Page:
E CLASS Hardcore MB Enthusiast

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    I think the programme and findings were passed to the police.

    This country is going downhill fast.

    Literally everywhere you look something is going wrong.

    What's actually great about this country anymore???
     
  13. StevenN

    StevenN Hardcore MB Enthusiast

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    You are right as I have said it is in the news that they have made arrests.
    My point is that they made their program then passes the info on.
    The abuse would have carried on till yesterday
     
  14. grober

    grober MB Club Veteran

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    Its a reflection on the value we all place on the care of the vulnerable and infirm people in our society. People get very upset when they hear about such inhuman treatment of the elderly but ask them to pay a bit more council /income tax which funds this area and their attitude changes. Only when there are queues of highly motivated young people all applying for jobs in the care sector because the training, pay, working conditions and personal kudos in society are so good will things change. At the moment all that many would appear to aspire to is winning the X factor or become professional footballers. Why is that? :dk:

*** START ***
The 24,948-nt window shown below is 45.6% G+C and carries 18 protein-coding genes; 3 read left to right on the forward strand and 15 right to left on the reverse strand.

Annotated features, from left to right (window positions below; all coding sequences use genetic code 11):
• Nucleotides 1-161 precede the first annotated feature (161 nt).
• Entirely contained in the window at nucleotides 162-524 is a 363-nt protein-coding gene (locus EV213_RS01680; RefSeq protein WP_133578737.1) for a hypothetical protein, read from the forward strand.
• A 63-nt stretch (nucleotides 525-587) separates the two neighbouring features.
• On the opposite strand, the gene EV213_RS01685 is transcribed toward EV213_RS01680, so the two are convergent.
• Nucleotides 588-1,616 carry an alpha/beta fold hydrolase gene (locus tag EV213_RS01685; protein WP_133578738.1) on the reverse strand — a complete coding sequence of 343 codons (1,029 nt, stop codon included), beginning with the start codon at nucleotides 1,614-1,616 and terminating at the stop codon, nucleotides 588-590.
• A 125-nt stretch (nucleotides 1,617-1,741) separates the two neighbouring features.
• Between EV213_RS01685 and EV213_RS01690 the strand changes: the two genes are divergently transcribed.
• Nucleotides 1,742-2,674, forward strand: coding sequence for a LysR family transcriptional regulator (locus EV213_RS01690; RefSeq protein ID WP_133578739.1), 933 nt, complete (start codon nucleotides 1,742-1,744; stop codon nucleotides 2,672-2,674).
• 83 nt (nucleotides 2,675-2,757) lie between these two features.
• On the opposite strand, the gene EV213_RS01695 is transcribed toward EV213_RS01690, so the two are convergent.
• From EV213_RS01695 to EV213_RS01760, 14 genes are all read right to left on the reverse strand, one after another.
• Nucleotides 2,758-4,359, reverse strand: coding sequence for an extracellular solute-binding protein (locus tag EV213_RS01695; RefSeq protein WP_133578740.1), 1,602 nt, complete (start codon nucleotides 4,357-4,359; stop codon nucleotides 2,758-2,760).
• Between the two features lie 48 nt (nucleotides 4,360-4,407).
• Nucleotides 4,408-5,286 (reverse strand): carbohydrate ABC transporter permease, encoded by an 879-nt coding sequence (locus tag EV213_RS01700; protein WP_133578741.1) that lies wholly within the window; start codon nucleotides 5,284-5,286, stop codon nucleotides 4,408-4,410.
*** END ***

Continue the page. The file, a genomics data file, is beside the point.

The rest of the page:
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  15. E CLASS

    E CLASS Hardcore MB Enthusiast

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    I've just heard the CQC (Care Quality Commission) were allegedly tipped off THREE times last year about the abuse going on - yet did NOTHING about it.

    Heads need to roll. I don't want to hear 'lessons have been learned' yet again.

    Its time for robust action now.
     
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  16. grober

    grober MB Club Veteran